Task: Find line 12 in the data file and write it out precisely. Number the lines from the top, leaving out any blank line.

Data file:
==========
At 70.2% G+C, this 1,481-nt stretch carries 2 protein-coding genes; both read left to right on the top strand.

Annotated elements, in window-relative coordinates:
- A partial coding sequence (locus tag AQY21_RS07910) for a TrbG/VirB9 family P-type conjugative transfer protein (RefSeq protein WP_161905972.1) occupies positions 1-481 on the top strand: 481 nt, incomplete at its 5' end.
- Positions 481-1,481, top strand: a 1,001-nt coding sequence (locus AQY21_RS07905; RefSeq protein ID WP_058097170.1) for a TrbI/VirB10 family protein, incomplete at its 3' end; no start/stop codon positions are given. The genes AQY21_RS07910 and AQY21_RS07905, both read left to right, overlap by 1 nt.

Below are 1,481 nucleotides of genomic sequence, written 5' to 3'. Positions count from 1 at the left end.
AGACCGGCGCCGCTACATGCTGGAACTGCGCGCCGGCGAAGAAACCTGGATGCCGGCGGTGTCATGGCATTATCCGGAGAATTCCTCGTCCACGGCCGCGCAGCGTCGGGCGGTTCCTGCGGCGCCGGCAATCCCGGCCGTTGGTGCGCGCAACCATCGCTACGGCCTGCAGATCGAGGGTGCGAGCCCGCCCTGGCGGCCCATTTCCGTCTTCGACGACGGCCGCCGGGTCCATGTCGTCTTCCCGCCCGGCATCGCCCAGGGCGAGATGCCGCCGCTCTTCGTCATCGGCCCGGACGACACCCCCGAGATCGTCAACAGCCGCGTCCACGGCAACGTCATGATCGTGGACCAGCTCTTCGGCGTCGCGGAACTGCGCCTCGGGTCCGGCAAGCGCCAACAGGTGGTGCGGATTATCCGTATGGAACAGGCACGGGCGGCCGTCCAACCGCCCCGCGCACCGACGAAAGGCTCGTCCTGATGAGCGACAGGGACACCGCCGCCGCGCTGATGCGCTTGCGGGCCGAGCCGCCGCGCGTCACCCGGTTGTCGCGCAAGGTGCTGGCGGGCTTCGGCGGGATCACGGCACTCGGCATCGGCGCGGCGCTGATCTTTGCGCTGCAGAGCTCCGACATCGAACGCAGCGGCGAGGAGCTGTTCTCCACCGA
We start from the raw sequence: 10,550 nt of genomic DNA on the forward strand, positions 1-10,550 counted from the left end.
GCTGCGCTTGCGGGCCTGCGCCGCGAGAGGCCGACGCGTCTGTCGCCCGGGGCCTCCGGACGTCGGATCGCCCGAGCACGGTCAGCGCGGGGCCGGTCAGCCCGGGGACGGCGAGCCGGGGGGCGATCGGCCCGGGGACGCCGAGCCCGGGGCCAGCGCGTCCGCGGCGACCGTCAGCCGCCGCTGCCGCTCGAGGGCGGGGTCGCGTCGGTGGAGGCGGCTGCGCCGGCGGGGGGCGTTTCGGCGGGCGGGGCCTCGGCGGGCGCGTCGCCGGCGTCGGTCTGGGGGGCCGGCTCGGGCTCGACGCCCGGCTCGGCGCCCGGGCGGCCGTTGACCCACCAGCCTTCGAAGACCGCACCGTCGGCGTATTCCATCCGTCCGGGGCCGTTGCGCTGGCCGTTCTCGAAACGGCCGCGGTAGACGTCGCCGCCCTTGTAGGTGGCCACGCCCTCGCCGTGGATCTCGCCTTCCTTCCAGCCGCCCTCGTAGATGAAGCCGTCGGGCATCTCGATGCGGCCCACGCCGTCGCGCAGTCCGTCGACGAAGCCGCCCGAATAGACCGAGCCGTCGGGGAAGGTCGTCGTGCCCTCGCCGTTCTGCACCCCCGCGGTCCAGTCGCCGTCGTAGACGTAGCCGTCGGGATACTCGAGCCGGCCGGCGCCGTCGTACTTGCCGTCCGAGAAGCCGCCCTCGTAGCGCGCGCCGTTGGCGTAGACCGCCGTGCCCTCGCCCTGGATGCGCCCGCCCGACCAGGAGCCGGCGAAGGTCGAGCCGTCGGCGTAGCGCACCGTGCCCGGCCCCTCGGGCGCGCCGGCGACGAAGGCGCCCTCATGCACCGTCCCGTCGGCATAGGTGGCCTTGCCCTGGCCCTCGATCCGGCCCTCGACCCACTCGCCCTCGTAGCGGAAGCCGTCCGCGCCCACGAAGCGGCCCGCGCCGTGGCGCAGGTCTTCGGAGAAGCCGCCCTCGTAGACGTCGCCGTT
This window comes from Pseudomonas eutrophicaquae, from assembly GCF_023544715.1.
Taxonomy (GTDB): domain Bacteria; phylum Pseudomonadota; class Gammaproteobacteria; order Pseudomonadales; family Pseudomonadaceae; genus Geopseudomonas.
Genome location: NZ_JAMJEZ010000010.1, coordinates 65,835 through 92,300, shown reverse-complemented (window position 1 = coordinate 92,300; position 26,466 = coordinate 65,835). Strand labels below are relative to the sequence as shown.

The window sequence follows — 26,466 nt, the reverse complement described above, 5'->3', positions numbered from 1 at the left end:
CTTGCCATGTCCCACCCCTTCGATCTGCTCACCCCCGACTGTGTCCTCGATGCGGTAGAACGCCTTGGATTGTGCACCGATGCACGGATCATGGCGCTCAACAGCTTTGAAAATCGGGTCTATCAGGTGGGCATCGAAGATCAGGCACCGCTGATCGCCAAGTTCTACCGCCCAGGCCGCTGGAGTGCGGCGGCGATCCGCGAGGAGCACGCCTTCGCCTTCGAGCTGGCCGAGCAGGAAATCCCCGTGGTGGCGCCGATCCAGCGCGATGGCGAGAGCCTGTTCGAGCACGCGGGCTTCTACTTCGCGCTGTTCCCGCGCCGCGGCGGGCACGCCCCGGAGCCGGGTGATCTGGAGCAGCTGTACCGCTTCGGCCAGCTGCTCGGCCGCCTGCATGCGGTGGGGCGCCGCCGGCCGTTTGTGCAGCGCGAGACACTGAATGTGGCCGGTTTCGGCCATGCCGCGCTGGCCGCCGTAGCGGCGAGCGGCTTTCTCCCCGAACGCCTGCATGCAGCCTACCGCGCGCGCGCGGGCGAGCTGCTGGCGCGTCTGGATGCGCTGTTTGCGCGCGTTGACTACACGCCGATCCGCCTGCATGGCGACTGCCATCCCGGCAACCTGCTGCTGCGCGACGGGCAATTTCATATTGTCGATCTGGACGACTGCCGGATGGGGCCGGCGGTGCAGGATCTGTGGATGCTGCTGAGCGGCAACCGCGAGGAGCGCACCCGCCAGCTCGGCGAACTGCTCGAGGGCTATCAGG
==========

The window sequence follows — 26,466 nt, the reverse complement described above, 5'->3', positions numbered from 1 at the left end: